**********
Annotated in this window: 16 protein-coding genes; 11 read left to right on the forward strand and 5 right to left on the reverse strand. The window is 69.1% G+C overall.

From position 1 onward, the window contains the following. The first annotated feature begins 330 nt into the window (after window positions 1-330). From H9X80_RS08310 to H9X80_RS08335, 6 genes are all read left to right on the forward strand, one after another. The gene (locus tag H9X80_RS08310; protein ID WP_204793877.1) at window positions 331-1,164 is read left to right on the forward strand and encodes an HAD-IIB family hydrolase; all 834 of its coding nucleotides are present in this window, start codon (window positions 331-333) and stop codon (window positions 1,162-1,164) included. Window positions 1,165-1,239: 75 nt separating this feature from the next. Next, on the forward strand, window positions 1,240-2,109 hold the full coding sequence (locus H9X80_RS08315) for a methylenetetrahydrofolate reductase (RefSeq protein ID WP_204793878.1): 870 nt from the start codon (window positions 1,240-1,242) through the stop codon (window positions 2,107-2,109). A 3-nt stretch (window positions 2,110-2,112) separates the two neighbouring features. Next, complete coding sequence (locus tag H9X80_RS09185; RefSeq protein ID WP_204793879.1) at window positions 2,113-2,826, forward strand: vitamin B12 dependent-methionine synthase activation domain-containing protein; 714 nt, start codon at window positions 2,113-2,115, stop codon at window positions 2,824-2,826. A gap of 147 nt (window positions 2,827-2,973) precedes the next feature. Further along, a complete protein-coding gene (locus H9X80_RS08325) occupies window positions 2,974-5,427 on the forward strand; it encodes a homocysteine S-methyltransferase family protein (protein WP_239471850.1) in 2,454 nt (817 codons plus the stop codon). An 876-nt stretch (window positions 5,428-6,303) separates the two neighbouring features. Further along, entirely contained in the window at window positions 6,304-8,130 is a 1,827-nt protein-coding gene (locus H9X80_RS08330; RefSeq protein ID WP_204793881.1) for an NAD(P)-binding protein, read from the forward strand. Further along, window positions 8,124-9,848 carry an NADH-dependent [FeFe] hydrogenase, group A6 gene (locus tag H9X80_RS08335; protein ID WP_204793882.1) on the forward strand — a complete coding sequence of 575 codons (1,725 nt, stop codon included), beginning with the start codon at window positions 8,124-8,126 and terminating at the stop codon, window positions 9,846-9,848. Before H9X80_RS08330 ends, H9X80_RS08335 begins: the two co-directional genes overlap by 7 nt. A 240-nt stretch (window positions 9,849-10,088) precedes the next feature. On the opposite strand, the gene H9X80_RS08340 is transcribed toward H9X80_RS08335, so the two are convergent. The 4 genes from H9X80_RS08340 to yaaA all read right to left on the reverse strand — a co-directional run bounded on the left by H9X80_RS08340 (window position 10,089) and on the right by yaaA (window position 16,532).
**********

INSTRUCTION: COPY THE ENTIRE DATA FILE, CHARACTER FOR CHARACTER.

Annotated in this window: 16 protein-coding genes; 11 read left to right on the forward strand and 5 right to left on the reverse strand. The window is 69.1% G+C overall.

From position 1 onward, the window contains the following. The first annotated feature begins 330 nt into the window (after window positions 1-330). From H9X80_RS08310 to H9X80_RS08335, 6 genes are all read left to right on the forward strand, one after another. The gene (locus tag H9X80_RS08310; protein ID WP_204793877.1) at window positions 331-1,164 is read left to right on the forward strand and encodes an HAD-IIB family hydrolase; all 834 of its coding nucleotides are present in this window, start codon (window positions 331-333) and stop codon (window positions 1,162-1,164) included. Window positions 1,165-1,239: 75 nt separating this feature from the next. Next, on the forward strand, window positions 1,240-2,109 hold the full coding sequence (locus H9X80_RS08315) for a methylenetetrahydrofolate reductase (RefSeq protein ID WP_204793878.1): 870 nt from the start codon (window positions 1,240-1,242) through the stop codon (window positions 2,107-2,109). A 3-nt stretch (window positions 2,110-2,112) separates the two neighbouring features. Next, complete coding sequence (locus tag H9X80_RS09185; RefSeq protein ID WP_204793879.1) at window positions 2,113-2,826, forward strand: vitamin B12 dependent-methionine synthase activation domain-containing protein; 714 nt, start codon at window positions 2,113-2,115, stop codon at window positions 2,824-2,826. A gap of 147 nt (window positions 2,827-2,973) precedes the next feature. Further along, a complete protein-coding gene (locus H9X80_RS08325) occupies window positions 2,974-5,427 on the forward strand; it encodes a homocysteine S-methyltransferase family protein (protein WP_239471850.1) in 2,454 nt (817 codons plus the stop codon). An 876-nt stretch (window positions 5,428-6,303) separates the two neighbouring features. Further along, entirely contained in the window at window positions 6,304-8,130 is a 1,827-nt protein-coding gene (locus H9X80_RS08330; RefSeq protein ID WP_204793881.1) for an NAD(P)-binding protein, read from the forward strand. Further along, window positions 8,124-9,848 carry an NADH-dependent [FeFe] hydrogenase, group A6 gene (locus tag H9X80_RS08335; protein ID WP_204793882.1) on the forward strand — a complete coding sequence of 575 codons (1,725 nt, stop codon included), beginning with the start codon at window positions 8,124-8,126 and terminating at the stop codon, window positions 9,846-9,848. Before H9X80_RS08330 ends, H9X80_RS08335 begins: the two co-directional genes overlap by 7 nt. A 240-nt stretch (window positions 9,849-10,088) precedes the next feature. On the opposite strand, the gene H9X80_RS08340 is transcribed toward H9X80_RS08335, so the two are convergent. The 4 genes from H9X80_RS08340 to yaaA all read right to left on the reverse strand — a co-directional run bounded on the left by H9X80_RS08340 (window position 10,089) and on the right by yaaA (window position 16,532).